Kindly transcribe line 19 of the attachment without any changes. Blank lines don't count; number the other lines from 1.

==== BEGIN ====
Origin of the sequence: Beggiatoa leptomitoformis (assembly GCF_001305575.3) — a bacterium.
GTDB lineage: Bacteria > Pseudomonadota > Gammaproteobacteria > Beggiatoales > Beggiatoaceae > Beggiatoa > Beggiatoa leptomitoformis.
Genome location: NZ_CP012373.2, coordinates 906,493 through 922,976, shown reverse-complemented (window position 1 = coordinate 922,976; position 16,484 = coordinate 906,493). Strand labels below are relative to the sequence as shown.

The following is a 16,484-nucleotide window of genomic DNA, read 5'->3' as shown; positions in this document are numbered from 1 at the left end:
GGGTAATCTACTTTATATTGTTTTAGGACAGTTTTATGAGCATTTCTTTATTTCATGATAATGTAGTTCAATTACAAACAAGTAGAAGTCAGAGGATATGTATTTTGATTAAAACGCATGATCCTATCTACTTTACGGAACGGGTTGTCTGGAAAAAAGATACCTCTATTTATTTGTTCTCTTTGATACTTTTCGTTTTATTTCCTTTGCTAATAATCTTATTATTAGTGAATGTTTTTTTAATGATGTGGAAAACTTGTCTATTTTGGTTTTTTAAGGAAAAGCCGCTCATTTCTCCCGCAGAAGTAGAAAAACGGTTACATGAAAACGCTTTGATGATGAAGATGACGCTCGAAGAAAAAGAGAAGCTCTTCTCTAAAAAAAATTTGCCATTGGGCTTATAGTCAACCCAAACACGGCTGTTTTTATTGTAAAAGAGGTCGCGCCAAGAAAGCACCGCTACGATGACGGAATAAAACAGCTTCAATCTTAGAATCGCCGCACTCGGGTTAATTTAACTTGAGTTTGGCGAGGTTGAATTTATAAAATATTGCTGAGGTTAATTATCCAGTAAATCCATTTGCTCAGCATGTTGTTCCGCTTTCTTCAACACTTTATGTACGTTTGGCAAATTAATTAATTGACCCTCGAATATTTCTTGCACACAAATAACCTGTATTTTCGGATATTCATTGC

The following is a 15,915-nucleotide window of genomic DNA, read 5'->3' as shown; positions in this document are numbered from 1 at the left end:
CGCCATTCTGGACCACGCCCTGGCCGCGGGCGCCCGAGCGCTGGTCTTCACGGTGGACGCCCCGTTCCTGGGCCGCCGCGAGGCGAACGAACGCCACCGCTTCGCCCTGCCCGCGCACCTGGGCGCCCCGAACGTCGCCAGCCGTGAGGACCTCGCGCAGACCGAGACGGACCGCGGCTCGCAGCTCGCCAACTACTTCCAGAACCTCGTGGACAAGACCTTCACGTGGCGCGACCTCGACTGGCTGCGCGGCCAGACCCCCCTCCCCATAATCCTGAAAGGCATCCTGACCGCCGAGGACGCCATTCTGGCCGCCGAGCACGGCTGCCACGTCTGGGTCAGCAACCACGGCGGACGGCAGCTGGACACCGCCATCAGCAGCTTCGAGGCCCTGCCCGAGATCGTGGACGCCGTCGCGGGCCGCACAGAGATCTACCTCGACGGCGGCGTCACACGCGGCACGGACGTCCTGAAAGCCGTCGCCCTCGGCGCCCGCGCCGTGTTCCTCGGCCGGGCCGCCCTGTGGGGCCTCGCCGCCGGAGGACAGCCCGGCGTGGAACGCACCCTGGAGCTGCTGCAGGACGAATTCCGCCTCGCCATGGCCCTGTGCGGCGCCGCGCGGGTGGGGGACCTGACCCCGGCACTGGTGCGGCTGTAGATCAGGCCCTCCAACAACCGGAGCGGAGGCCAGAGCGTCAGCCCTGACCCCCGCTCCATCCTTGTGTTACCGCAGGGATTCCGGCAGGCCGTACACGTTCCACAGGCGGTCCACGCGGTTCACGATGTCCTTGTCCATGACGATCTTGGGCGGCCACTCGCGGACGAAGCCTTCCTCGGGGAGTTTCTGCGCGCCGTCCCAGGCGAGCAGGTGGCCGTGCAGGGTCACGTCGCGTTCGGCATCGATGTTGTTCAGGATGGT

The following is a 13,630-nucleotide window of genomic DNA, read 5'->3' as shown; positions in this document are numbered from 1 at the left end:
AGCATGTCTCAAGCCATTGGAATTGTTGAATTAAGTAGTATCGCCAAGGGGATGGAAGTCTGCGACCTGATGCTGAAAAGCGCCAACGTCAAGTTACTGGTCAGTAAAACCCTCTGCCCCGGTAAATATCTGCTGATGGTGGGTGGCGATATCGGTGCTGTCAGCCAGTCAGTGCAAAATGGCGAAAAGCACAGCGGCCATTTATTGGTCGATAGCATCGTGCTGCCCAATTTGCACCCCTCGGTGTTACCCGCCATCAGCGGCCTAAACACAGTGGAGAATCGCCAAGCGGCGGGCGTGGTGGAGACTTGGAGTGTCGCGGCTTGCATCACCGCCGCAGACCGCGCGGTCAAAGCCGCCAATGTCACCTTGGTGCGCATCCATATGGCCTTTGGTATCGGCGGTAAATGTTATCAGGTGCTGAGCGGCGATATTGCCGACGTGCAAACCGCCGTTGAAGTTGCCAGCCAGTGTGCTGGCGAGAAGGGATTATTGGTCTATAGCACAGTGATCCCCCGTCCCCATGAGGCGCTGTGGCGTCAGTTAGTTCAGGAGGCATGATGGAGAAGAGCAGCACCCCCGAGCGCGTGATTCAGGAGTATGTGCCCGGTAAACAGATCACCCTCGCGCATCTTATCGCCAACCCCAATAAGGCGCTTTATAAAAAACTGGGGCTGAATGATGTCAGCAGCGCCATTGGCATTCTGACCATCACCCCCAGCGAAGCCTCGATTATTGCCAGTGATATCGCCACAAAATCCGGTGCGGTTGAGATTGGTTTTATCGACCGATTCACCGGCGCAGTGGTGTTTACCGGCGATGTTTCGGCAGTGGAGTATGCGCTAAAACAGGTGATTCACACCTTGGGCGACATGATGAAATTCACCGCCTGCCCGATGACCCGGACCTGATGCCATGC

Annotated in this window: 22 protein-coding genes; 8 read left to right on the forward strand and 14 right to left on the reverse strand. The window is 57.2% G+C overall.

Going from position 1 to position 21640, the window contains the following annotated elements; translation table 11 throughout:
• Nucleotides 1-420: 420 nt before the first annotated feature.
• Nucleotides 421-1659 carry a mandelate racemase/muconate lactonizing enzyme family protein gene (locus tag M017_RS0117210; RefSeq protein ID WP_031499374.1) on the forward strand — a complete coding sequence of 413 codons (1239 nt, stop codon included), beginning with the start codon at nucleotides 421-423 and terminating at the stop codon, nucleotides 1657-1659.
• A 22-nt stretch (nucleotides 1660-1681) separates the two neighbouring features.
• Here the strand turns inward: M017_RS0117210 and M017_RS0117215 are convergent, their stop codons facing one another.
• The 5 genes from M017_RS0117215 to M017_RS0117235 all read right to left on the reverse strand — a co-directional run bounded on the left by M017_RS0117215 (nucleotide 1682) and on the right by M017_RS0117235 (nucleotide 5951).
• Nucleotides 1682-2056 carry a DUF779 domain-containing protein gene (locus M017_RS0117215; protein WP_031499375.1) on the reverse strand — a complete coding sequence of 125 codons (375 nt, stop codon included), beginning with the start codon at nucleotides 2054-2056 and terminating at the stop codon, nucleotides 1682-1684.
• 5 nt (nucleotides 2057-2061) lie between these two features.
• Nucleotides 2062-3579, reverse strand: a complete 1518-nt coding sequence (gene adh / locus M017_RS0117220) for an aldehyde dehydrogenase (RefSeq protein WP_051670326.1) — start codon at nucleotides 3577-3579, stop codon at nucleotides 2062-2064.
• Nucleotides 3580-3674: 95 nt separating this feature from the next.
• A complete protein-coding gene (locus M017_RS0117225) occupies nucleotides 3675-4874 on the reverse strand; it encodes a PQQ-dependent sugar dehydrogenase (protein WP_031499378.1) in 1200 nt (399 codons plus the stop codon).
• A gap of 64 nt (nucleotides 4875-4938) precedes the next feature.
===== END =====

• Nucleotides 2062-3579, reverse strand: a complete 1518-nt coding sequence (gene adh / locus M017_RS0117220) for an aldehyde dehydrogenase (RefSeq protein WP_051670326.1) — start codon at nucleotides 3577-3579, stop codon at nucleotides 2062-2064.